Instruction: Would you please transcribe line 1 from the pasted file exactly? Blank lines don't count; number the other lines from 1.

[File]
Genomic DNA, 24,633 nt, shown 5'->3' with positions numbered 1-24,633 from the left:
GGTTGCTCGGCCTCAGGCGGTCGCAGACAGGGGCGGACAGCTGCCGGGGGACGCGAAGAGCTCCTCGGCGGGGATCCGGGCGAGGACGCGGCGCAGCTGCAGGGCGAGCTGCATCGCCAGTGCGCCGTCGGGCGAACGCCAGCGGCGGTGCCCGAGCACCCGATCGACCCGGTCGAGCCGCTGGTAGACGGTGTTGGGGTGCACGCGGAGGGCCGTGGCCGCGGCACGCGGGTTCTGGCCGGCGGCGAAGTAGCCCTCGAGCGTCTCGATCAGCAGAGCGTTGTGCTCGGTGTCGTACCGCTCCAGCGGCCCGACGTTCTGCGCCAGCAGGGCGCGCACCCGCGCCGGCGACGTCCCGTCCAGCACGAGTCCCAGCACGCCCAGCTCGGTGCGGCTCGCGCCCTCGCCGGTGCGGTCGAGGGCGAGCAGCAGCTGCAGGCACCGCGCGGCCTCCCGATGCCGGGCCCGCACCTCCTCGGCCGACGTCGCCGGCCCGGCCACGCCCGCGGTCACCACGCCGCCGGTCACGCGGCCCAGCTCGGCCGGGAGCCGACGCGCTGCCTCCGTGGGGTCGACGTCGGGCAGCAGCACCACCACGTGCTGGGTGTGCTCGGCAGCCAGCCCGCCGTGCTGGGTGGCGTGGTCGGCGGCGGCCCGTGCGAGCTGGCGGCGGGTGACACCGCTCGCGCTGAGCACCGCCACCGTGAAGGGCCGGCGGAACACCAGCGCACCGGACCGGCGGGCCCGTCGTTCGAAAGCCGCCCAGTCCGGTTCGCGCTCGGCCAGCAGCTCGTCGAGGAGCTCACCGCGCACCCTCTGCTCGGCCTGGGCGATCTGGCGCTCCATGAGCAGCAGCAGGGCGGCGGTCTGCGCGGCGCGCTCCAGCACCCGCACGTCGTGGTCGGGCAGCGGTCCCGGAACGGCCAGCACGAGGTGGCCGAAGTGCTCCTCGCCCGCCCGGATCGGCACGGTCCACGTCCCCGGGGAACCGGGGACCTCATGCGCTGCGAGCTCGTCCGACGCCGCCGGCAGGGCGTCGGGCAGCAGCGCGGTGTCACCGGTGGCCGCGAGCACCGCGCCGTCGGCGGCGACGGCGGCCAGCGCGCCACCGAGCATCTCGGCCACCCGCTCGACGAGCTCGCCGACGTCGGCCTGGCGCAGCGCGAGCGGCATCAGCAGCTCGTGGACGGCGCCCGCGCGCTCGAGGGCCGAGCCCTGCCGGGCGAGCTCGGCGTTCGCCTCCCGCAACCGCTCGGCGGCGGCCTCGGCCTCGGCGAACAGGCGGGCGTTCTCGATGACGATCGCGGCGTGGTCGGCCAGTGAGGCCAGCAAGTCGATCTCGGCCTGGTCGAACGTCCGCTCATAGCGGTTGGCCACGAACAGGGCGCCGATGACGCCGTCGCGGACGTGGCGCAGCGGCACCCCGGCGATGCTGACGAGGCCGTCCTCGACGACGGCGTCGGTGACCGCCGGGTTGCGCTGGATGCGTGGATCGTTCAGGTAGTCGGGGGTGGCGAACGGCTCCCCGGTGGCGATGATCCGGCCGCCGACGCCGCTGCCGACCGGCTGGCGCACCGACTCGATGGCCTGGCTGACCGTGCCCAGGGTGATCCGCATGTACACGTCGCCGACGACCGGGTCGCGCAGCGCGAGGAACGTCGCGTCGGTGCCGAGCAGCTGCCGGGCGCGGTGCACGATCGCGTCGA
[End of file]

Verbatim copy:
Genomic DNA, 24,633 nt, shown 5'->3' with positions numbered 1-24,633 from the left: